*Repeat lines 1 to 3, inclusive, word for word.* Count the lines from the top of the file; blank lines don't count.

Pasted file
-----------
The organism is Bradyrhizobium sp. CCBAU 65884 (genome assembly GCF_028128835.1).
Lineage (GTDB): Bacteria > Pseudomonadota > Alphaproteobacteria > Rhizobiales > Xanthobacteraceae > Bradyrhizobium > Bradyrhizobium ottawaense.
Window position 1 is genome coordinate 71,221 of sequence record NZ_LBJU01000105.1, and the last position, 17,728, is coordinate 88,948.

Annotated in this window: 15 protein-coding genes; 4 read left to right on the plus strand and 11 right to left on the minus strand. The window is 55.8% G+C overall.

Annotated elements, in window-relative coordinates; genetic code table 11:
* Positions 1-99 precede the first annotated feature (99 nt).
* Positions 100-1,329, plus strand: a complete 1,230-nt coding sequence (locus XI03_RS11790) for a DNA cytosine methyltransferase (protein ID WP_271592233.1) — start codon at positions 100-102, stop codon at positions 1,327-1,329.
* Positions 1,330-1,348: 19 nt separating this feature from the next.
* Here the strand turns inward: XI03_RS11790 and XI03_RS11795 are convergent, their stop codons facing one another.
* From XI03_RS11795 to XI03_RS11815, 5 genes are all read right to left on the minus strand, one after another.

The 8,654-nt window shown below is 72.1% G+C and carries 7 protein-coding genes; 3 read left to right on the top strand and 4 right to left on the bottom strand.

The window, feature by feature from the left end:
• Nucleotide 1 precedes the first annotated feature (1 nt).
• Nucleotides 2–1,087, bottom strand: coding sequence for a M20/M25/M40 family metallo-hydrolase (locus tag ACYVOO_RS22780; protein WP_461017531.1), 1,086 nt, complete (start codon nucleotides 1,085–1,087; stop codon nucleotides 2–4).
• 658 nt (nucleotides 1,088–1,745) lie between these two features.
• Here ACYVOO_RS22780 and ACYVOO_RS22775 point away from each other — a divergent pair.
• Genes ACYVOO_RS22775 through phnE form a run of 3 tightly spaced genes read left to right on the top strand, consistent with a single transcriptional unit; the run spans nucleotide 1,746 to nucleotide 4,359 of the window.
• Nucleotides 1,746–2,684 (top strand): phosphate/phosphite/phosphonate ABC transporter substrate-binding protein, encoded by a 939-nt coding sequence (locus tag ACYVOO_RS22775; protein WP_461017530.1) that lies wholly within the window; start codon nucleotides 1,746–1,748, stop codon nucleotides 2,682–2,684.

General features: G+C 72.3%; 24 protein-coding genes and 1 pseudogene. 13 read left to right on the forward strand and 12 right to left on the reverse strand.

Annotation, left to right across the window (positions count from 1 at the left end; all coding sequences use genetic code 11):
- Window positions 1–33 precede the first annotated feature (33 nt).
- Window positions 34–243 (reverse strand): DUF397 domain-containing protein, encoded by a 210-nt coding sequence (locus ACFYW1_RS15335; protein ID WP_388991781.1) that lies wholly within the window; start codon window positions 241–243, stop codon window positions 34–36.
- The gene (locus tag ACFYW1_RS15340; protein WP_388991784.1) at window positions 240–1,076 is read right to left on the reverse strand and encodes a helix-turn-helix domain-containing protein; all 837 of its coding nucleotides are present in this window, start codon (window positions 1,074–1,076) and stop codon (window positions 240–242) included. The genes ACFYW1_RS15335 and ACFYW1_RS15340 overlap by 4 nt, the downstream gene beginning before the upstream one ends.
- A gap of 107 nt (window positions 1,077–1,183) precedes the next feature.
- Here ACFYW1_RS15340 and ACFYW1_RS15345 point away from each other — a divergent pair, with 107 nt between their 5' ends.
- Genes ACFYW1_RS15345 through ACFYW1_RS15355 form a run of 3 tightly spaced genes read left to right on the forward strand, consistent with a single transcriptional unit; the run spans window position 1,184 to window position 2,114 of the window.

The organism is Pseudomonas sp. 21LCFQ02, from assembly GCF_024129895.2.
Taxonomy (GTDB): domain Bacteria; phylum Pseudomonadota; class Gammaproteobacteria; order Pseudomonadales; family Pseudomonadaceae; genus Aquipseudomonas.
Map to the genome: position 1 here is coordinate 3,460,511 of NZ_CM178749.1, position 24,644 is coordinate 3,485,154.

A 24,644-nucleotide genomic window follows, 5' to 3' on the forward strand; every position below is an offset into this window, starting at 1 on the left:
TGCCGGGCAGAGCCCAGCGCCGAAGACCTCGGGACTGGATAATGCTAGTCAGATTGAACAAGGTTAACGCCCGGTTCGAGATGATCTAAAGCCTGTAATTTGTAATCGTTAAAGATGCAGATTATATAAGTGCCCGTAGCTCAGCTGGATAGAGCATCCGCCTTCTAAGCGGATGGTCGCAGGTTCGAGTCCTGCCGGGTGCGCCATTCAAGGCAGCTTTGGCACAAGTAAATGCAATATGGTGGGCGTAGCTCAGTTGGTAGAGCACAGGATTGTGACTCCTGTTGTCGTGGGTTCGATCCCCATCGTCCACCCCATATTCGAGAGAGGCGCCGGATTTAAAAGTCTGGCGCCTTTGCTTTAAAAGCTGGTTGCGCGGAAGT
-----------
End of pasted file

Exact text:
The organism is Bradyrhizobium sp. CCBAU 65884 (genome assembly GCF_028128835.1).
Lineage (GTDB): Bacteria > Pseudomonadota > Alphaproteobacteria > Rhizobiales > Xanthobacteraceae > Bradyrhizobium > Bradyrhizobium ottawaense.
Window position 1 is genome coordinate 71,221 of sequence record NZ_LBJU01000105.1, and the last position, 17,728, is coordinate 88,948.